The criteria are not, she and Dr. Bermas stressed, intended to be used for diagnostic purposes.
“The best outcome of the classification criteria system is the accurate classification of SLE patients about whom we want to perform studies; for example, looking for risk factors for SLE, or outcomes, or response to medications,” Dr. Tedeschi says. “We want to make sure we are using a group of study subjects with SLE who really have the disease so we can feel confident in the conclusions drawn from those studies.”
The challenge remains, however, to determine just what those criteria may be. After phase 3 is complete, the weighted and ranked consensus criteria will be subject to a validation process by which the criteria will be applied against known patient cases.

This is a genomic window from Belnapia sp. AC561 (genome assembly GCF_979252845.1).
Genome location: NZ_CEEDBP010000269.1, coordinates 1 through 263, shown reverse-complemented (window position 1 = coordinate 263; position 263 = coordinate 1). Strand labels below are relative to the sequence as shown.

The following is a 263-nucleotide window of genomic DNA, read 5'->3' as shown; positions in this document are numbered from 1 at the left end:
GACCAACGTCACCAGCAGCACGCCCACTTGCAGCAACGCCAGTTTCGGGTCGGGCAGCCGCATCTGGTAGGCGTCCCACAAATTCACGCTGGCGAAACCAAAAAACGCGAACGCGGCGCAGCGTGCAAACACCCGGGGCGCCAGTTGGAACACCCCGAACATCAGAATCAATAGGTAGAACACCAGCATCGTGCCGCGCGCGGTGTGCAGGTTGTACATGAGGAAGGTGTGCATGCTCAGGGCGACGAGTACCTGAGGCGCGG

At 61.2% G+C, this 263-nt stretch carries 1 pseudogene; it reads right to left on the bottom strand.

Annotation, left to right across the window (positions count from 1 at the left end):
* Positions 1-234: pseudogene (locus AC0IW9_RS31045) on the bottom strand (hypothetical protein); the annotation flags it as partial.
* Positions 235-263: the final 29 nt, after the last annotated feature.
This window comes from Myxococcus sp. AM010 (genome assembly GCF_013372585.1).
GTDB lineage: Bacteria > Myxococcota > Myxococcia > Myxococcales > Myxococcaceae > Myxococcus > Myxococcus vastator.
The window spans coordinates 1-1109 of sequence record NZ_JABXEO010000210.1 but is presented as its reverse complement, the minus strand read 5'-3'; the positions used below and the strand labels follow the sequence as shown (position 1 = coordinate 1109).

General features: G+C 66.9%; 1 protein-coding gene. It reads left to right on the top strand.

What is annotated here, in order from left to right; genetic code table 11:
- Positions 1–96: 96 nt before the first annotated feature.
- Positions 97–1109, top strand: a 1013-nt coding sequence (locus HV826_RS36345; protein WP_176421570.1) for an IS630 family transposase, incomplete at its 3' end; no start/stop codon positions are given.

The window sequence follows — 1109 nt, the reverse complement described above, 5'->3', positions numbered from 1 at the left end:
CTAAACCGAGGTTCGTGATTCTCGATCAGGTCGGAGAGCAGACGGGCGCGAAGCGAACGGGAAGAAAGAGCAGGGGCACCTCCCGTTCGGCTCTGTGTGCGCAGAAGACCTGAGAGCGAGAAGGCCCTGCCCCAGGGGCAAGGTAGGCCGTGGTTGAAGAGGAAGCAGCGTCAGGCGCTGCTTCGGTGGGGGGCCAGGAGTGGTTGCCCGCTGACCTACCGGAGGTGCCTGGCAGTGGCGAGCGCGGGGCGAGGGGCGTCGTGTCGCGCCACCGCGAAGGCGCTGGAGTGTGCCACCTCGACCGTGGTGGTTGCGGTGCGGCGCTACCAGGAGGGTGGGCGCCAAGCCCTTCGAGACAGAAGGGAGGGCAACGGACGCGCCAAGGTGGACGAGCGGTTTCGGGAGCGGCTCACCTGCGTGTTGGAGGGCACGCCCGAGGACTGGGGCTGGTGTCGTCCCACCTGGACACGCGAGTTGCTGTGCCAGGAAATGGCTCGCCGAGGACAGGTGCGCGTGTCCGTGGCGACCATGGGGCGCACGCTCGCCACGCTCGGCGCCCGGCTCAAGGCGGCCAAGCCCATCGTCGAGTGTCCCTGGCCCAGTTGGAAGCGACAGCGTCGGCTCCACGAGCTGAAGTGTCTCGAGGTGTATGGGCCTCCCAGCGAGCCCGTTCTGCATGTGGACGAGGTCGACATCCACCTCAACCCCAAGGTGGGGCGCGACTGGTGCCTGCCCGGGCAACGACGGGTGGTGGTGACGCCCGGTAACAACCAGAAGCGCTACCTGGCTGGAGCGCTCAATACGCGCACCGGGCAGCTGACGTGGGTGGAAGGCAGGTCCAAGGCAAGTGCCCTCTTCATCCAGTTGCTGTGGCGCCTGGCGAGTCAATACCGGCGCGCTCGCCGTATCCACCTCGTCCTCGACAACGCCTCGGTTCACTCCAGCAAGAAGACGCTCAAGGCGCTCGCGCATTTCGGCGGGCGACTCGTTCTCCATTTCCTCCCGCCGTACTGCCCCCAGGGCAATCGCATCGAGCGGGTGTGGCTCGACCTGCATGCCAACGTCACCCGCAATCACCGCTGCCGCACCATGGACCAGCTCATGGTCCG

“It’s hard to classify an individual as having lupus because it’s a bit like going to a buffet lunch where everyone chooses different food items; at the end, people’s plates can look different,” says Dr. Bermas. “It’s not like everyone is either salad or chicken. But that’s the nature of the disease.”
Kelly April Tyrrell writes about health, science and health policy. She lives in Madison, Wis.
- Tedeschi SK, Johnson SR, Boumpas D, et al. Developing and refining new candidate criteria for systemic lupus erythematosus classification: An international collaboration. Arthritis Care Res (Hoboken). 2018 Apr;70(4):571–581.